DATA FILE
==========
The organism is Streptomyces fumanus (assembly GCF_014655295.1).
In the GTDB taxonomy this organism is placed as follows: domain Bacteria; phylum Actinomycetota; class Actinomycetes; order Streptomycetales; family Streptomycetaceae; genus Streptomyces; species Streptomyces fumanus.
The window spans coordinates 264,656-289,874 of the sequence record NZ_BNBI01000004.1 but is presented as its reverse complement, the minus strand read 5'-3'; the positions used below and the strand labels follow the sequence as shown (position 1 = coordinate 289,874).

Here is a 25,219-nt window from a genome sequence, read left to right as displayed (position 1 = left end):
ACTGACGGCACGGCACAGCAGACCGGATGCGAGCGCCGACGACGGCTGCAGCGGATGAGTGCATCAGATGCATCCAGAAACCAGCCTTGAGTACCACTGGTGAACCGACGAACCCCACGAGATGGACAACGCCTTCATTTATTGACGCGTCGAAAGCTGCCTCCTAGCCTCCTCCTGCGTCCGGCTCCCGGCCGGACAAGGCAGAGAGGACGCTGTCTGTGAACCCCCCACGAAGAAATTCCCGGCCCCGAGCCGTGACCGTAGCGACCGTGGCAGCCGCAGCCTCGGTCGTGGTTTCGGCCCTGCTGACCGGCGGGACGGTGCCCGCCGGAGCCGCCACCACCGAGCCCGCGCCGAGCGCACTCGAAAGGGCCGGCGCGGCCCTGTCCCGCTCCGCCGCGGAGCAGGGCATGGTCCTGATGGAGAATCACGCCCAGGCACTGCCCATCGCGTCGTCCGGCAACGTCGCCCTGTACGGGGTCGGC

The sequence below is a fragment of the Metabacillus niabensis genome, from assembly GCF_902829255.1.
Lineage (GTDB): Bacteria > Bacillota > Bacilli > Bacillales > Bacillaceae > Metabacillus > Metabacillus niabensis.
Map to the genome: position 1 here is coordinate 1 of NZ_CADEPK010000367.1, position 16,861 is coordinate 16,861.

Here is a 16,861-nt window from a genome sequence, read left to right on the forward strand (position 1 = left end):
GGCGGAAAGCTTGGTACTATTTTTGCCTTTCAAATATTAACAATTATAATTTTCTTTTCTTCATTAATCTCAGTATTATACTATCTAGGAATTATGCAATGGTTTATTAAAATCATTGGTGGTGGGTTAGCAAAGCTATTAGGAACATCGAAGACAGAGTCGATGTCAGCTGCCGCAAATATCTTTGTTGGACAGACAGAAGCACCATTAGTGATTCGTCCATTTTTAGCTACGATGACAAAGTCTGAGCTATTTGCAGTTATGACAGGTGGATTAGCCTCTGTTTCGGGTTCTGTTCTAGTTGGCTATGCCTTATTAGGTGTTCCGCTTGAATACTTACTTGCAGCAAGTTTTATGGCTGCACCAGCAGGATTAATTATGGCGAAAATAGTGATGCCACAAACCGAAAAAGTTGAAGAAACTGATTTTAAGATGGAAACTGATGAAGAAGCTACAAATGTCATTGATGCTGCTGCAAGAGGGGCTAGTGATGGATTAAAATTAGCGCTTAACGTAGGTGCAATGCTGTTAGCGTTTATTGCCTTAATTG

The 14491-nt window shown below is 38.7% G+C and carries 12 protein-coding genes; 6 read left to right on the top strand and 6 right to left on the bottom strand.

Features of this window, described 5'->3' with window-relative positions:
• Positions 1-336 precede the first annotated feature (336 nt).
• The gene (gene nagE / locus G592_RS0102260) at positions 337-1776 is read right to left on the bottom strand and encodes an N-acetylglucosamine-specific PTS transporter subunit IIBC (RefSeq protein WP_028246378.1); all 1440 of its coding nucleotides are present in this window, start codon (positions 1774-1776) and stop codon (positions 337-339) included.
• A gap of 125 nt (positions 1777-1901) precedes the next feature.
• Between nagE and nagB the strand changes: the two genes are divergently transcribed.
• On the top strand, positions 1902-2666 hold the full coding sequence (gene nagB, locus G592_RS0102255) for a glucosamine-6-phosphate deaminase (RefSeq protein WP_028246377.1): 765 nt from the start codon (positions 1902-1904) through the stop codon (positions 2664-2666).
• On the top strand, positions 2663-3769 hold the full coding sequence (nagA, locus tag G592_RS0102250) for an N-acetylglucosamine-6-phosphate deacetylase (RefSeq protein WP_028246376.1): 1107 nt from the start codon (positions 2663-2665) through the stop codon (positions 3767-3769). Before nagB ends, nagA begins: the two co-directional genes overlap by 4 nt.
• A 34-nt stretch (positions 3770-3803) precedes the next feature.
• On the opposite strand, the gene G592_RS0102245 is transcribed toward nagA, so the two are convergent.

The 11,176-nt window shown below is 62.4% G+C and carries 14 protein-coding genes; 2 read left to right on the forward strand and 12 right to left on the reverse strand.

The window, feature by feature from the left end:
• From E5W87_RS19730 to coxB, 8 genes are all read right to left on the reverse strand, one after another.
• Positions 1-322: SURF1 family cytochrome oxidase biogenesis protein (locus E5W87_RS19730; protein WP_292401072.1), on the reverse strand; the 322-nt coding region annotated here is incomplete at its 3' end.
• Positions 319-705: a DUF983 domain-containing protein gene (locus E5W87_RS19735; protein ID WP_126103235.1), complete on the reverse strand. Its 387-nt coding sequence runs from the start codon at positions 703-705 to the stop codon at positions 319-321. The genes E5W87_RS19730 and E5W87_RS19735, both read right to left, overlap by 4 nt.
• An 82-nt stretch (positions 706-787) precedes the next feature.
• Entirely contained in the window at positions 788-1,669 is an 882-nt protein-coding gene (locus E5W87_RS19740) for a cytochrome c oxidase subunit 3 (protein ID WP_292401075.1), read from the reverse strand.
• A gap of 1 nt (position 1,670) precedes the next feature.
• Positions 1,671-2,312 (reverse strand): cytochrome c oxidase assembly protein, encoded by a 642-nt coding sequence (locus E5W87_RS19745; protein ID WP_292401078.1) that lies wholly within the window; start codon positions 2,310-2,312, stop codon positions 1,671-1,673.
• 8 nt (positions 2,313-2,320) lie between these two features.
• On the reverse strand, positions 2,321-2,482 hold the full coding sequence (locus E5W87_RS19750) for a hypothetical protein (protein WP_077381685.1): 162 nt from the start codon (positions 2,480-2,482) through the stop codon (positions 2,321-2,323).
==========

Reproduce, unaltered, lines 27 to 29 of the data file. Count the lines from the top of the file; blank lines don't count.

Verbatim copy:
• Entirely contained in the window at positions 788-1,669 is an 882-nt protein-coding gene (locus E5W87_RS19740) for a cytochrome c oxidase subunit 3 (protein ID WP_292401075.1), read from the reverse strand.
• A gap of 1 nt (position 1,670) precedes the next feature.
• Positions 1,671-2,312 (reverse strand): cytochrome c oxidase assembly protein, encoded by a 642-nt coding sequence (locus E5W87_RS19745; protein ID WP_292401078.1) that lies wholly within the window; start codon positions 2,310-2,312, stop codon positions 1,671-1,673.